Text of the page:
Students favoring Eidelson said they were moved to support her by her experiences in the city over her three years in New Haven as well as the fact that, as Caroline Rizzo ’15 said, she seemed “more genuine” than Nayak.
Eidelson has worked as an activist in various capacities in the Elm City for the past three years. She participated in the Community Voter Project — an organization that aims to register voters and encourage political participation — after her sophomore year, and on Sarah Saiano’s unsuccessful campaign for Ward 18 alderman last summer. Nayak, meanwhile, spent his freshman year working on policy with the Board of Aldermen’s community development committee through the Board’s policy assistant program.
Chris Tokita ’14, who said he voted for Eidelson, also said he chose to support her because of the endorsements she received from other future aldermen. The winners of aldermanic races in Wards 2, 7 and 22 — which together encircle Ward 1 — endorsed Eidelson in October.
“The discerning factor was that Sarah has experience in New Haven, more grassroots movement stuff,” Tokita said. “New Haven residents are also supporting her — she knows a lot of residents and seems politically and emotionally invested in this city.”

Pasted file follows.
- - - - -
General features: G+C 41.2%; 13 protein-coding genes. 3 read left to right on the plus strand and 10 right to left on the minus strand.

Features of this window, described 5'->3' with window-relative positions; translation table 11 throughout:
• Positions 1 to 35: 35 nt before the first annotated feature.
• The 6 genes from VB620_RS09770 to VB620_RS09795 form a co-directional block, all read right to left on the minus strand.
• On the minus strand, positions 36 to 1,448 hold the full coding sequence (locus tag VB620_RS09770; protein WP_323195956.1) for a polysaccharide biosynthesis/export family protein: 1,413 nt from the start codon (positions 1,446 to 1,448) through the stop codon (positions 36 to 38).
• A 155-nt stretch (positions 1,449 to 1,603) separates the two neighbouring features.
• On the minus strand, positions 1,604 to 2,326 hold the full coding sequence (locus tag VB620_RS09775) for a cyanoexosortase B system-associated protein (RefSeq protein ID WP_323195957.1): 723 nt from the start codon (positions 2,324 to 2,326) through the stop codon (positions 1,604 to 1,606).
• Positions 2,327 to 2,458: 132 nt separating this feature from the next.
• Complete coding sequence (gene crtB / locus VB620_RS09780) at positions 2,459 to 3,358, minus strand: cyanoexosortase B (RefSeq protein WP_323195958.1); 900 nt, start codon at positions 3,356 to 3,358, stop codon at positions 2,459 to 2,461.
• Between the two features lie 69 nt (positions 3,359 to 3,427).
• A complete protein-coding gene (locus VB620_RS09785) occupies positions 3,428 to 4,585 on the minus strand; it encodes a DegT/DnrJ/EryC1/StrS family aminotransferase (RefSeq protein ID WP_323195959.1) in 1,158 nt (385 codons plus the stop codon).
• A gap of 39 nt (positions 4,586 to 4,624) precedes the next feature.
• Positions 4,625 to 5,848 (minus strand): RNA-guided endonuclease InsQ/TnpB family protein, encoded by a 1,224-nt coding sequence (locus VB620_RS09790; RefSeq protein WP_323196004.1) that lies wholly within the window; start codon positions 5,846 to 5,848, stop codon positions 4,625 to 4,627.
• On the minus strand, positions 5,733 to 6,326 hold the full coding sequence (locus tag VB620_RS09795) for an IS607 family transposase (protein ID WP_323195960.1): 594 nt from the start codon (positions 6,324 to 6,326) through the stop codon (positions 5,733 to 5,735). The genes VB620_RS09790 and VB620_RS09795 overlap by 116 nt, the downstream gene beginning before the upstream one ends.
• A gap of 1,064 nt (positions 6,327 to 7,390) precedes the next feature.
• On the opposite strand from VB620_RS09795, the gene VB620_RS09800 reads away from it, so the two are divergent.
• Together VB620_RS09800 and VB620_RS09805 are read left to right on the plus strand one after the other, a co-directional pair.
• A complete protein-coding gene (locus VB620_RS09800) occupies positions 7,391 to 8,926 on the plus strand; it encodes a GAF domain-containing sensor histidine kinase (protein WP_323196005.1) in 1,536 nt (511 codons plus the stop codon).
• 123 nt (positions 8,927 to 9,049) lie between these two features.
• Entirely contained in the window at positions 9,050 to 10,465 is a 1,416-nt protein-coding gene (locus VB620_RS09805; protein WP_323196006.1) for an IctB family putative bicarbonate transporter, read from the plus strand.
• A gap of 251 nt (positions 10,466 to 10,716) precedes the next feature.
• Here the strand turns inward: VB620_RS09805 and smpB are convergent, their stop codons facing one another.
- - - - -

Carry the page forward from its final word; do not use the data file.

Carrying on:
Election Day itself was not without controversy. Nayak’s campaign manager Zak Newman ’13 said he spotted a Yale employee helping to put up signs for Eidelson’s campaign while driving a university vehicle, an act prohibited by Yale’s tax-exempt status. He added that this support demonstrates where Sarah’s support had come from over the course of the race.
A statement by John Bollier, associate vice president for Yale University Facilities, said that Facilities management has been notified about the employee’s actions and that the employee has been suspended pending a University investigation.
Eidelson, though, said she was unaware of this incident, adding that her campaign team for the morning was comprised of only undergraduates.
Mayoral candidate Jeffrey Kerekes and Mayor John DeStefano Jr. stopped by the New Haven Public Library Tuesday morning. Ward 1, with its record turnout, played a larger-than-expected role in the mayoral race — in the end, 460 Ward 1 votes went to DeStefano and 268 to Kerekes, with 245 voters either abstaining or voting for a write-in candidate. As the margin of DeStefano’s victory was less than 1,600, the substantial number of Yalies who cast votes could have helped swing the election.
In the final minutes before the vote tally was released, Nayak said he was proud of the work his campaign volunteers had done, adding that he believed his campaign did the best it could.
“I feel so much pride and love for the people working in the campaign — I’m proud to be a student, proud to be a New Haven resident,” Nayak said. “No matter the outcome, we did something really special here.”
After her victory was announced, Eidelson thanked her supporters in a speech at the library, pledging to work even harder as alderman than she had during the campaign. After delivering a speech to his supporters at the Women’s Table, Nayak called Eidelson to congratulate her.
Eidelson’s term will start on Jan. 1, 2012.